- Smart contracts – The automated execution of contract terms, monitoring of predetermined conditions and outcomes.
- Traceability – Tracking the delivery of goods and services to the government and citizens at various stages.
- Ledger trust – Multiple verifications can be performed by supplier(s), government and other stakeholders (such as assurance providers and civil society) to ensure enhanced reliability.
SOME LIMITATIONS AND CHALLENGES
While blockchain can provide several benefits and capabilities for combating procurement corruption, legislators and National Treasury would still need to identify priorities and requirements given their specific social, political, and economic conditions and the trade-offs associated with various blockchain technologies. It should also be noted that blockchain technology may not be able to reduce corruption risk in certain human activities (outside of the e-procurement system) such as bribery and collusion.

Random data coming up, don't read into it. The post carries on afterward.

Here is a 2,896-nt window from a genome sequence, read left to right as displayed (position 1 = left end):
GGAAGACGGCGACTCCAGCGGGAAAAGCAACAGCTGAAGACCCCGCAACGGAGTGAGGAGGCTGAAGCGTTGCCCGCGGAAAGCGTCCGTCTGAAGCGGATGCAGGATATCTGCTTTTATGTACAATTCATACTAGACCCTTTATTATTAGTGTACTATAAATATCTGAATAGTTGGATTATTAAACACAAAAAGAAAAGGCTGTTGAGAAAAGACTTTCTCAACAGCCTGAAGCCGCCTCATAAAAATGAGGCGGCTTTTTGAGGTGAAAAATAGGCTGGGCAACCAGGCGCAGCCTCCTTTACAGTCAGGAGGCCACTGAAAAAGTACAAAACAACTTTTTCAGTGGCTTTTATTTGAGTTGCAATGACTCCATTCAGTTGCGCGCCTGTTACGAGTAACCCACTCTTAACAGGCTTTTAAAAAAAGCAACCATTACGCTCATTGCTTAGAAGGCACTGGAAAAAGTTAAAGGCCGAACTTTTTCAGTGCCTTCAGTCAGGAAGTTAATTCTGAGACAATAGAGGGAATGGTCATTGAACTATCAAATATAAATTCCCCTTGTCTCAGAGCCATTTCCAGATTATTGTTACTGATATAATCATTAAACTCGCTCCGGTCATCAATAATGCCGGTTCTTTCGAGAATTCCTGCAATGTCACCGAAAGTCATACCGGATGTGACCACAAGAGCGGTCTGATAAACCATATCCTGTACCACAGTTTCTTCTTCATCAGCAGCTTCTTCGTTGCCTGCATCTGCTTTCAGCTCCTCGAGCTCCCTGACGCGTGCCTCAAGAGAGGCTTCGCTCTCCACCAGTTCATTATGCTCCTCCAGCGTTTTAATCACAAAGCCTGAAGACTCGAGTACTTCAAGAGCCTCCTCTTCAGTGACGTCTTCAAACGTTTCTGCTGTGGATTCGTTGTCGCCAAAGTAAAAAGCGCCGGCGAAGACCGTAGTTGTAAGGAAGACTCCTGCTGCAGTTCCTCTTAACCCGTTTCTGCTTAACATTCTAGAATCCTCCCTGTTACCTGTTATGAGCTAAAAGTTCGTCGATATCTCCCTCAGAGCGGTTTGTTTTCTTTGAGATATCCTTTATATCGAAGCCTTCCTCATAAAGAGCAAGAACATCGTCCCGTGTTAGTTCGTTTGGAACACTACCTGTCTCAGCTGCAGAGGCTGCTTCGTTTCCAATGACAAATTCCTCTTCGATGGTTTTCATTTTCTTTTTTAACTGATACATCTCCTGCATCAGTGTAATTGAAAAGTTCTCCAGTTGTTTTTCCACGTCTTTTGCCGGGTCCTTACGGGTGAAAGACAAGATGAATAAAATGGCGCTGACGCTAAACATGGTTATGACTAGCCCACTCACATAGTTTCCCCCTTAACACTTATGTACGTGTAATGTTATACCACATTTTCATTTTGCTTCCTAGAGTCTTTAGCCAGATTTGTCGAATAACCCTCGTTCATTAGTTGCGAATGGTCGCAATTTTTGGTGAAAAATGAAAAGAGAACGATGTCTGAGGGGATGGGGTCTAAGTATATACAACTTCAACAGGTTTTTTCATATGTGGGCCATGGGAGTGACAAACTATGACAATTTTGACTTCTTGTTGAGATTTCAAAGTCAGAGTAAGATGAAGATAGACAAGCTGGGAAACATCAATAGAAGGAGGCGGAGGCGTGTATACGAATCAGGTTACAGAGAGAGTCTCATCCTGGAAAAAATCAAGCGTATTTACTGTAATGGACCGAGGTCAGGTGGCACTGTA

Blockchains may be permissionless (public − accessible to all) or permissioned (private − restricted to specified participants). A key challenge that arises is supplier anonymity (privacy) and the protection of information, which could for example be solved by a hybrid or pseudonymous approach. Scalability also presents a possible challenge, with procurement occurring in the three spheres of government, including entities – only so many transactions can take place at a given time in a blockchain, which may of course be resolved through advancing cryptography. Other possible challenges include the possible need to use cryptocurrencies (the South African Reserve Bank recently announced it is exploring a possible digital rand based on DLTs). There could also be various other possible disruptions, spamming and attacks. Lastly, blockchain is an enabler and to be effective in procurement, all parts of the processes still need to be improved (for example consequent management and accountability).